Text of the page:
`Thread::park_waker`: a `Waker` calling `Thread::unpark`

Currently, it's quite tedious to share code between synchronous and asynchronous implementations. For example, you have to use std::task::Waker in low-level asynchronous implementation, while you may opt for std::thread::park in synchronous one.

However, std::thread::Thread::unpark is quite similar to std::task::Waker, in fact, one can easily make a unpark waker from std::thread::Thread. But it requires to wrap the Thread in an Arc, while the internal implementation of Thread is already an Arc, so it's quite suboptimal.

That's why I suggest adding a method std::thread::Thread::park_waker(self) -> std::task::Waker.

It would for example allow using data structures like futures::task::AtomicWaker with thread parking, and factoring both synchronous and asynchronous implementation. You may argue that data structures like AtomicWaker should be made generic instead, and that's a good point, but I'm still in favor of standardization through the Waker type.

It could also be implemented in a separate crate (I will maybe do this if my proposition is rejected), but I really think it should be in the standard library, as it's a std waker implementation for a std type. (impl From<std::thread::Thread> for std::task::Waker could also be added)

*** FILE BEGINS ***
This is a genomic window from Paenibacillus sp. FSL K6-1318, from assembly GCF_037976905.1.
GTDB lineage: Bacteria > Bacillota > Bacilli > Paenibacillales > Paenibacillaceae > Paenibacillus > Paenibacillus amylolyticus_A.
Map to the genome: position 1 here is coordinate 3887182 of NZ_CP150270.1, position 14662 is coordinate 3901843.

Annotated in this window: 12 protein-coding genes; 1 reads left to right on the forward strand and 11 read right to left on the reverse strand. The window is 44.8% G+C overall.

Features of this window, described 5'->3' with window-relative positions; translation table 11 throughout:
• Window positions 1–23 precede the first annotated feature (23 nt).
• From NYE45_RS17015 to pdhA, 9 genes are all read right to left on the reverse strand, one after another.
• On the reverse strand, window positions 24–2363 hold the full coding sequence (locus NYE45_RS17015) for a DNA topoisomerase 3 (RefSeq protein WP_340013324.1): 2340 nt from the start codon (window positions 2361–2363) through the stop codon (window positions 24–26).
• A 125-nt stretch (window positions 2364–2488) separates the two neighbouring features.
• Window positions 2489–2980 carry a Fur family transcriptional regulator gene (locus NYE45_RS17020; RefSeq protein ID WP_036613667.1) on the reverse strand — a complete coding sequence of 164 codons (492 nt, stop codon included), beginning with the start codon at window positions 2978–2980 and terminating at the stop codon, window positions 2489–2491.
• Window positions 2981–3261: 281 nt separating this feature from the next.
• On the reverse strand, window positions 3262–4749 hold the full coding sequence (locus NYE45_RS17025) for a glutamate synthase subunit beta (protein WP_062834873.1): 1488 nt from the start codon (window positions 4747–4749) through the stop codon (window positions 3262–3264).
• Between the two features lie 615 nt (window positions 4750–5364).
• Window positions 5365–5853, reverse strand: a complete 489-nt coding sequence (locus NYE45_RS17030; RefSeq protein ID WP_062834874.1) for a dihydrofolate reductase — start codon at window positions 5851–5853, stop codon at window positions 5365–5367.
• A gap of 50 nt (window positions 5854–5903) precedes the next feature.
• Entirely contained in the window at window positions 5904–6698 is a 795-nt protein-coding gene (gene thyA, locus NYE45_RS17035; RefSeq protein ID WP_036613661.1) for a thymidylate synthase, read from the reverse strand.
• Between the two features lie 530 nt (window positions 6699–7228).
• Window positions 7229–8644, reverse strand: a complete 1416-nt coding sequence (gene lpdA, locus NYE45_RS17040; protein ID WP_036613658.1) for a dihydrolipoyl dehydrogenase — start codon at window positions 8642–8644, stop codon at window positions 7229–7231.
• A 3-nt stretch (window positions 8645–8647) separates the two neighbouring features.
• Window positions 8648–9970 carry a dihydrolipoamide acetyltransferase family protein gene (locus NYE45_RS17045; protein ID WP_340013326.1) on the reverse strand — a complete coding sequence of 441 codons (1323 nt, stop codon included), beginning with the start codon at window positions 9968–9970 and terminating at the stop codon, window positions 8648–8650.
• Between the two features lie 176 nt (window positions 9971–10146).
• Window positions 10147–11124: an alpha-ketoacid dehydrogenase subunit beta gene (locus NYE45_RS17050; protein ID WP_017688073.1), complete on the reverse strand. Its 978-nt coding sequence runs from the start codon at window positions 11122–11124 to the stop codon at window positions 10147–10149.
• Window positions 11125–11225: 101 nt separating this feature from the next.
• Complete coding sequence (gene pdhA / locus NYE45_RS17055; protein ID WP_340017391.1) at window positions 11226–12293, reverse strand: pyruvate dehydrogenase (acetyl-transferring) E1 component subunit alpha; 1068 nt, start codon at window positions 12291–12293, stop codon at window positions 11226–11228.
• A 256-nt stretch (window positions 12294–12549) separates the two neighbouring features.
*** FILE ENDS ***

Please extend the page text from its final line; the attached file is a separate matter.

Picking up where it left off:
Depending on the exact use case "quite easily" may not be so easy, futures::block_on had a lost-wakeup issue with a naive wake -> unpark mapping:

Thank you for this interesting issue. In fact, I was not thinking about an executor use case, which must handle arbitrary user code; a warning should be written in park_waker documentation about interference with unexpectedunpark calls.

My use case, however, is completely different: a concurrent datastructure with blocking/asynchronosous operation; there cannot be any intereference because there is no unepected unpark. It allows avoiding things like

enum Waker {
impl Waker {
    fn wake(self) {
        match self {
            Self::Sync(thread) => thread.unpark()
            Self::Sync(waker) => waker.wake()

and using AtomicWaker instead of reimplementing it. I should have better explained my use case at first, indeed.